The owner of the B&B had told me about places to eat in the town, and recommended a Mexican restaurant as serving huge portions. It looked nice and laid back, too, and I had a relaxed evening reading and stuffing myself with chilli and cheese. Then it was back to the B&B, where there was a blues night going on downstairs. I opted for lounging on my bed and was asleep by 11pm.


I’d said I wanted an early breakfast, saying I’d be down at 7.30 – but didn’t wake up until 7.30! I chucked some clothes on and went downstairs, where I chatted to the lovely owner while eating a (veggie) full english. It’s not what I’d normally eat but I thought it would help fuel me for the day ahead.

I got myself together and got on the road. It was forecast to get warmer so I’d rolled my shorts up so that the tan line would be the same as the day before. Priorities! I had a full change of clothes, which I could have done without but it was nice to not have to put on smelly kit.

Immediately out of Monmouth there were a few hills, but my legs felt a lot happier than the day before. I felt generally in much better spirits than I had the day before, clearly eating proper food is a good thing!

I was cycling parallel to the A40 but a distance from it, but eventually I crossed over and decided that this must be South Wales. There was one very big hill on the agenda for the day and this was immediately after the A40, but I felt a lot more positive and rode up almost all of it, stopping for a quick photo near the top as the views were just so lovely.

Then I hurtled through some lanes, freaking myself out a bit on the descents. I really hate descending, I have an irrational terror that I can usually keep semi-under control but it will occasionally bubble up into a physical refusal to go on. I went through a farm and round a corner, and faced a 15% descent. And stopped. It was actually kind of difficult to get off my bike as it was so steep but I managed it, sweating coldly and trying/failing to have words with myself.

I could hear voices close by but couldn’t work out where they were coming from. Eventually I managed to get back on my bike and around the corner I saw a car and small sheep transporter in the road. The farmer and his three dogs were rounding up the sheep into the transporter. He was a young guy and we had a brief chat before he had to leg it after one errant sheep who didn’t want to go in the transporter. I was pretty transfixed by the working dogs and the way one corralled the sheep into a field.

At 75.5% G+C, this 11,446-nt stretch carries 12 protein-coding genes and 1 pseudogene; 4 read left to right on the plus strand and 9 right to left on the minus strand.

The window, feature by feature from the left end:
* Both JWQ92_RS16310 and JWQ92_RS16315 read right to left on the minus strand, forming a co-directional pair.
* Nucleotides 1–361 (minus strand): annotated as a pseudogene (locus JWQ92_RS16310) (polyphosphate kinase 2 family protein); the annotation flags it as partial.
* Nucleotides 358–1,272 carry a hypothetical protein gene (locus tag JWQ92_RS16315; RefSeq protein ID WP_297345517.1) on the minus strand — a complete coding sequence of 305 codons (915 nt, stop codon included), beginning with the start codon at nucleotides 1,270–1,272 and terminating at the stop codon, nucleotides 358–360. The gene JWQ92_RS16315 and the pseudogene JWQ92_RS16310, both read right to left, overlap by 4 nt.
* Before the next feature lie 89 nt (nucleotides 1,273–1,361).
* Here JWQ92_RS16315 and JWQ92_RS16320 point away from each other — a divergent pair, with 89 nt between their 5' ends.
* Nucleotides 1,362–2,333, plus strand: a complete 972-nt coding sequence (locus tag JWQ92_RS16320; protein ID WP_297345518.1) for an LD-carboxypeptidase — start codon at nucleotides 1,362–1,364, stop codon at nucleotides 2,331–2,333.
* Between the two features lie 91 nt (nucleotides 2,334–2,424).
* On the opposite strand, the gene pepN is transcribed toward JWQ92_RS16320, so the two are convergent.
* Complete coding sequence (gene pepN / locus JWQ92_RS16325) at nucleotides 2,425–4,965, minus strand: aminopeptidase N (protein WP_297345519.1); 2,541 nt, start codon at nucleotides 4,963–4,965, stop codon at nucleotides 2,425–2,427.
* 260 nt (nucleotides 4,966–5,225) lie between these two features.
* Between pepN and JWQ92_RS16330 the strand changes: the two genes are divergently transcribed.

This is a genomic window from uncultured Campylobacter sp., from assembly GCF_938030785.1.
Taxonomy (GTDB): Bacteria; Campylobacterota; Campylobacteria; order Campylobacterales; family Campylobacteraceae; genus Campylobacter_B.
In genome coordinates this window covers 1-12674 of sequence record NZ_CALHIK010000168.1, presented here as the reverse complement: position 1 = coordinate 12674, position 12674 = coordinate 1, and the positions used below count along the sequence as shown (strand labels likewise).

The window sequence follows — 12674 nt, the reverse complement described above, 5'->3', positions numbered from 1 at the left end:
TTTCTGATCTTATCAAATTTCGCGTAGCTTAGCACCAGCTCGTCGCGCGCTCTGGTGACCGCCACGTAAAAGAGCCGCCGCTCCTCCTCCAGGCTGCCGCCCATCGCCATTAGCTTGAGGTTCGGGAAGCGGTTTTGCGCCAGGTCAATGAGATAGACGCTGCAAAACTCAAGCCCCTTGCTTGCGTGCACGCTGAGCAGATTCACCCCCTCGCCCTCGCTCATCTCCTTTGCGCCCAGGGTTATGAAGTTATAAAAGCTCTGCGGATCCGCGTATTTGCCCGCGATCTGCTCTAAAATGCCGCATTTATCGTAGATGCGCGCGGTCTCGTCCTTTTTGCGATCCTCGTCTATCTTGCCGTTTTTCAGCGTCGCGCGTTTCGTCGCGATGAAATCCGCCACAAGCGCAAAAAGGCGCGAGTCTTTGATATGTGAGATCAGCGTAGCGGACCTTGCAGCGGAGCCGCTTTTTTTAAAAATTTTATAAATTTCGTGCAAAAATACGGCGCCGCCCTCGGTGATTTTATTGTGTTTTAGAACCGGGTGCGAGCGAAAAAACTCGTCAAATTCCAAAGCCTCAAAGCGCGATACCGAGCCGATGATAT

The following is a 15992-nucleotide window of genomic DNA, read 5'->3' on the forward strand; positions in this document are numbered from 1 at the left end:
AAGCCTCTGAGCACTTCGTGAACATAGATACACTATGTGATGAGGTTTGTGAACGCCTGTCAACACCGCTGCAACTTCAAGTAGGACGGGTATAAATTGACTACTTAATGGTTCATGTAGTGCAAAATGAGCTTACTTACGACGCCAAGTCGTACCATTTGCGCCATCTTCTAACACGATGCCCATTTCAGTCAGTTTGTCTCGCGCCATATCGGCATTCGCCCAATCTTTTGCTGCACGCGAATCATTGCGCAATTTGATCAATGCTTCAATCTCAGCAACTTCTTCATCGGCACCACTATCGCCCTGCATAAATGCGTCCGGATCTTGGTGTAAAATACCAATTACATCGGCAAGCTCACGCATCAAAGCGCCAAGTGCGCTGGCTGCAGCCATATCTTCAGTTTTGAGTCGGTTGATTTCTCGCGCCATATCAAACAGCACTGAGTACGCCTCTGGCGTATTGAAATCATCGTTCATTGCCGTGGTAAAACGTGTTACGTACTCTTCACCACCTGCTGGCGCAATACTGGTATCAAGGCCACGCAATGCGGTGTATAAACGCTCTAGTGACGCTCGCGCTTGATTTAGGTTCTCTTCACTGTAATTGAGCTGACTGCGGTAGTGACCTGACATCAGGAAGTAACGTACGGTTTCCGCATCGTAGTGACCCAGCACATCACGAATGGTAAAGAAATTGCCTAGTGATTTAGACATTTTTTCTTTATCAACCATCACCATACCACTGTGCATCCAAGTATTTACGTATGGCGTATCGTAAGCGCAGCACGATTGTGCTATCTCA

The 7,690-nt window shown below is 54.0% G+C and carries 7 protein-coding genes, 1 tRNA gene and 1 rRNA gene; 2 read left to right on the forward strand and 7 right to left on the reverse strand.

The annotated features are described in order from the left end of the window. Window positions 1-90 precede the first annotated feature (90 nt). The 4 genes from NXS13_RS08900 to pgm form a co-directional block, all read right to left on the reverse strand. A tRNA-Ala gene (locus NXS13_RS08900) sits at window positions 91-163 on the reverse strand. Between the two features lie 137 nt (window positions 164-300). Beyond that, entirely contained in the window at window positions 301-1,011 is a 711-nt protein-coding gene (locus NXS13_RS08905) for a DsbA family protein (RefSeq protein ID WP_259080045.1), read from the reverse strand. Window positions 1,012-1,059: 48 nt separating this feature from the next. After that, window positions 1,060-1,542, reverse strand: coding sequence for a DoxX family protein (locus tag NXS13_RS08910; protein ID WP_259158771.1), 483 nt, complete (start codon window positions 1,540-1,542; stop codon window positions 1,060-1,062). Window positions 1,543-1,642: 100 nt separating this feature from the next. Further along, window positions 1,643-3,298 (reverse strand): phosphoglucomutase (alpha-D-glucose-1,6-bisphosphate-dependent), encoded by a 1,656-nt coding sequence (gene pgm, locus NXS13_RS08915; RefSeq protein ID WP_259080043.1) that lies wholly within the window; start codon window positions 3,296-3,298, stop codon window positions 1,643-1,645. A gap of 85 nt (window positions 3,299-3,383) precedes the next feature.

Once the farmer had gone I had a 15% slog up the other side of the little valley, but this turned out be to the final steep hill as after this there were a few km to go before hitting a bigger road into Usk, a further few km on from there.

Usk is pretty small, so small I managed to accidentally cycle through the whole town and miss the high street, and had to do a u-turn outside what I thought was a picturesque castle (but was actually a young offender’s institution). I had lunch in a Sprokwobble’s cafe, enjoying a cup of tea in the sunshine.

Beyond Usk, it got warmer and I headed south, keeping the river to my right before crossing a steep bridge at Newbridge. I stopped to make friends with some cows near the golf course.

Heading into Caerleon, a village outside Newport, I went past a cemetery and along a lane almost entirely encircled by flowers, before taking a wrong bloody turn and going down an access road for the railway. I turned back and got back onto the right track, a designated cycle way to Newport (how did I miss the signs?!). This was a really lovely route, the path ran alongside the railway and next to the river on a wooden boardwalk. I wish I’d stopped to take pictures as it was so beautiful!

Lots of people were out on bikes and families out walking. A family had left their baby in a pram in the middle of the path but were super polite and apologised to me for getting in their way. Don’t worry about me, I thought! Two young boys cycled past and one wobbled off and into some stinging nettles. “What the hell do you think you’re doing?!” the other asked, in the most Welsh accent imaginable.

The path continued into Newport, kicking me out onto a main road, which was a bit grim but I managed to get back on the cycle path by the new footbridge. There were some signs up detailing the history of Newport and I had a good old read, before heading along the cycle path hugging the water’s edge..

I have to admit to being a sucker for bridges and other engineering marvels (eg. my longstanding love for the Falkirk Wheel) so I was very excited to see the transporter bridge. There are only two in the UK! From afar it didn’t look that great, but as I got closer I saw the gondola making the crossing, and when I got closer still I heard that the visitor centre was banging out tunes like Gangnam Style and the Macarena. I stripped down to my vest and shorts and sat by the bridge, watching the bridge in action and eating some quasi-healthy sweets.



From here I got back on the bike, through an industrial estate and onto a long, flat road to Cardiff. It seemed like the kind of road that might be busy mid-week but on a bank holiday it was fairly deserted. There were a lot of horses by the side of the road and I was a little wary of them. I went down Lamby Way, and past the Lamby Industrial Estate, but there were no signs so no photos, alas.

Once in Cardiff I headed for the centre, then saw a sign to Cardiff Bay and followed that. There were so many people out enjoying the sunshine and there was a great vibe. The Welsh Assembly building is very impressive.

I begrudgingly headed to the station and got some snacks before getting the train back to London, my phone full of snaps ready for instagramming and my soul salved by two days outside in the sunshine.